Anna Nugent

I’ve always been afraid of speed. I remember being thrilled with the new state of the art roller blades I bought with my high school graduation money, I was so excited. That excitement faded to fear very fast on my first time out. Somehow I had never learned how to stop properly. Anytime I gained what I felt was too much speed, i.e. I didn’t feel in control, I would veer off into the grass and usually fall down to stop. I nearly gave myself whiplash. I had the same experience when I was learning how to downhill ski as an adolescent – I ended up going down the hill on my bum with my ski tips dutifully pointed in towards each other to create a pie shape, the beginner’s breaks. Perhaps my only experiences going with the flow and “embracing speed” are the times I’ve ridden roller coasters, but one of the only ways I can get through that experience is by telling myself “this will be over soon.”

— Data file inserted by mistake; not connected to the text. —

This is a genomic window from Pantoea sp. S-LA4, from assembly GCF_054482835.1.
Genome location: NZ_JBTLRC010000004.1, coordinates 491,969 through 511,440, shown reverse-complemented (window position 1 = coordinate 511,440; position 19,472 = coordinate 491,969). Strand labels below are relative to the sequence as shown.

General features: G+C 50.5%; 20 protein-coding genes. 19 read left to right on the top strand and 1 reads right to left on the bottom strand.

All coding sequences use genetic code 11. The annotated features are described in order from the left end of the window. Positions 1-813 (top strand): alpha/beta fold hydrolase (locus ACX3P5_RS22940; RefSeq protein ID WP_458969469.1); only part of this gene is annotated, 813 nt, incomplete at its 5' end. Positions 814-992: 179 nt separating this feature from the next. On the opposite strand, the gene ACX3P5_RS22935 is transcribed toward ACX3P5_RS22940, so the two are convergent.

Where did this fear of being out of control come from? It doesn’t just affect my speed, it permeates all areas of my life, from drinks to acting. I did break my nose when I was around 9 years old, riding on an adult’s back who was on all fours goofing around and bucked me off smack dab on my nose. That 4th of July I watched the fireworks with an ice pack on my nose. Maybe that is how I learned that to be out of control leads to pain. Either which way, I’m now learning the difference, especially in my acting work, that letting go of control and lack of physical safety are not the same thing. My acting work thrives when I do the prep work (safety) and then abandon control and play in the moment. I may not be able to do it every time (that is where doing the prep work comes in handy) but I’m increasingly able to do it more often. I wonder if there are other areas where I may be limiting myself by my need for control. Fast success scares me too. There are so many dreams I have and would love to have them come true right this moment, but that would also terrify me – “What if I’m not ready, what if other people couldn’t handle it, what if I had to step up, what if it stops before I want it to, what if, what if, what if?” Instead I want to say, “I’m ready, bring it on. Fast or slow, I am open to success. I am open to being safely out of control.” More and more I believe that is exactly where the magic happens.